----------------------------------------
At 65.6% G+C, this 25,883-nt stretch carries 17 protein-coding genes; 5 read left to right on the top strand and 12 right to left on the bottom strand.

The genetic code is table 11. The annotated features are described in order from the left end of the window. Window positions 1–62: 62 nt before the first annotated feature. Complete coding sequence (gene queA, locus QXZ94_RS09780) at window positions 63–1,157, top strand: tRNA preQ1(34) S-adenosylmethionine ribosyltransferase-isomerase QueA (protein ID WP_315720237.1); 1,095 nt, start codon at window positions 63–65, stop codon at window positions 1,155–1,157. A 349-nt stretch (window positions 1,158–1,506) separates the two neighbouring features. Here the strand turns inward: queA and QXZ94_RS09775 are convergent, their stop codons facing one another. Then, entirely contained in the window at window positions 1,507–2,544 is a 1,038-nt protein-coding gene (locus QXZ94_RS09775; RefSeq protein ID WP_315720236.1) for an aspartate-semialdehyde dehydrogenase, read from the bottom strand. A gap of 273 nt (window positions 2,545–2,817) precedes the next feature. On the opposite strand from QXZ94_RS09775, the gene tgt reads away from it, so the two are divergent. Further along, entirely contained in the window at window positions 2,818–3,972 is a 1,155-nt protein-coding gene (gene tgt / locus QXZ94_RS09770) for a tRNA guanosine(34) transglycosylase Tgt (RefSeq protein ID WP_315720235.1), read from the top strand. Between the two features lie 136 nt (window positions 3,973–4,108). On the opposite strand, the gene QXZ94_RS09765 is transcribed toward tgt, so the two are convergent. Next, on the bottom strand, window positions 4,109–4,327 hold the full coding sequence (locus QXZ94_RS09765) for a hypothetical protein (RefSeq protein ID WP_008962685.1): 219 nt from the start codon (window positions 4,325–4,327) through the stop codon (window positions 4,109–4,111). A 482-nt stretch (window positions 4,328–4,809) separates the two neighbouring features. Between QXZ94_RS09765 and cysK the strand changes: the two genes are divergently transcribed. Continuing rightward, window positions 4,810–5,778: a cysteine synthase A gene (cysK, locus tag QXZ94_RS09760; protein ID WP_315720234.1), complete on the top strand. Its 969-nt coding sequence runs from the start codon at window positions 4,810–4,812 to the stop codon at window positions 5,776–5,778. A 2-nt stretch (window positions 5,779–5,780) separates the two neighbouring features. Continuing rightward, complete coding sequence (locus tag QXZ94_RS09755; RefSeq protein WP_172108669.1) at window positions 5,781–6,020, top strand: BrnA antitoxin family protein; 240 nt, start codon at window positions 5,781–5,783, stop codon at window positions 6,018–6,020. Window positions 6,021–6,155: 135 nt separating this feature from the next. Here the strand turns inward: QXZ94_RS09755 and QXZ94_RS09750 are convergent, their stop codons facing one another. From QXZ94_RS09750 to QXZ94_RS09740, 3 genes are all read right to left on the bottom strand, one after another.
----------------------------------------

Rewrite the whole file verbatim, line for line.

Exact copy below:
At 65.6% G+C, this 25,883-nt stretch carries 17 protein-coding genes; 5 read left to right on the top strand and 12 right to left on the bottom strand.

The genetic code is table 11. The annotated features are described in order from the left end of the window. Window positions 1–62: 62 nt before the first annotated feature. Complete coding sequence (gene queA, locus QXZ94_RS09780) at window positions 63–1,157, top strand: tRNA preQ1(34) S-adenosylmethionine ribosyltransferase-isomerase QueA (protein ID WP_315720237.1); 1,095 nt, start codon at window positions 63–65, stop codon at window positions 1,155–1,157. A 349-nt stretch (window positions 1,158–1,506) separates the two neighbouring features. Here the strand turns inward: queA and QXZ94_RS09775 are convergent, their stop codons facing one another. Then, entirely contained in the window at window positions 1,507–2,544 is a 1,038-nt protein-coding gene (locus QXZ94_RS09775; RefSeq protein ID WP_315720236.1) for an aspartate-semialdehyde dehydrogenase, read from the bottom strand. A gap of 273 nt (window positions 2,545–2,817) precedes the next feature. On the opposite strand from QXZ94_RS09775, the gene tgt reads away from it, so the two are divergent. Further along, entirely contained in the window at window positions 2,818–3,972 is a 1,155-nt protein-coding gene (gene tgt / locus QXZ94_RS09770) for a tRNA guanosine(34) transglycosylase Tgt (RefSeq protein ID WP_315720235.1), read from the top strand. Between the two features lie 136 nt (window positions 3,973–4,108). On the opposite strand, the gene QXZ94_RS09765 is transcribed toward tgt, so the two are convergent. Next, on the bottom strand, window positions 4,109–4,327 hold the full coding sequence (locus QXZ94_RS09765) for a hypothetical protein (RefSeq protein ID WP_008962685.1): 219 nt from the start codon (window positions 4,325–4,327) through the stop codon (window positions 4,109–4,111). A 482-nt stretch (window positions 4,328–4,809) separates the two neighbouring features. Between QXZ94_RS09765 and cysK the strand changes: the two genes are divergently transcribed. Continuing rightward, window positions 4,810–5,778: a cysteine synthase A gene (cysK, locus tag QXZ94_RS09760; protein ID WP_315720234.1), complete on the top strand. Its 969-nt coding sequence runs from the start codon at window positions 4,810–4,812 to the stop codon at window positions 5,776–5,778. A 2-nt stretch (window positions 5,779–5,780) separates the two neighbouring features. Continuing rightward, complete coding sequence (locus tag QXZ94_RS09755; RefSeq protein WP_172108669.1) at window positions 5,781–6,020, top strand: BrnA antitoxin family protein; 240 nt, start codon at window positions 5,781–5,783, stop codon at window positions 6,018–6,020. Window positions 6,021–6,155: 135 nt separating this feature from the next. Here the strand turns inward: QXZ94_RS09755 and QXZ94_RS09750 are convergent, their stop codons facing one another. From QXZ94_RS09750 to QXZ94_RS09740, 3 genes are all read right to left on the bottom strand, one after another.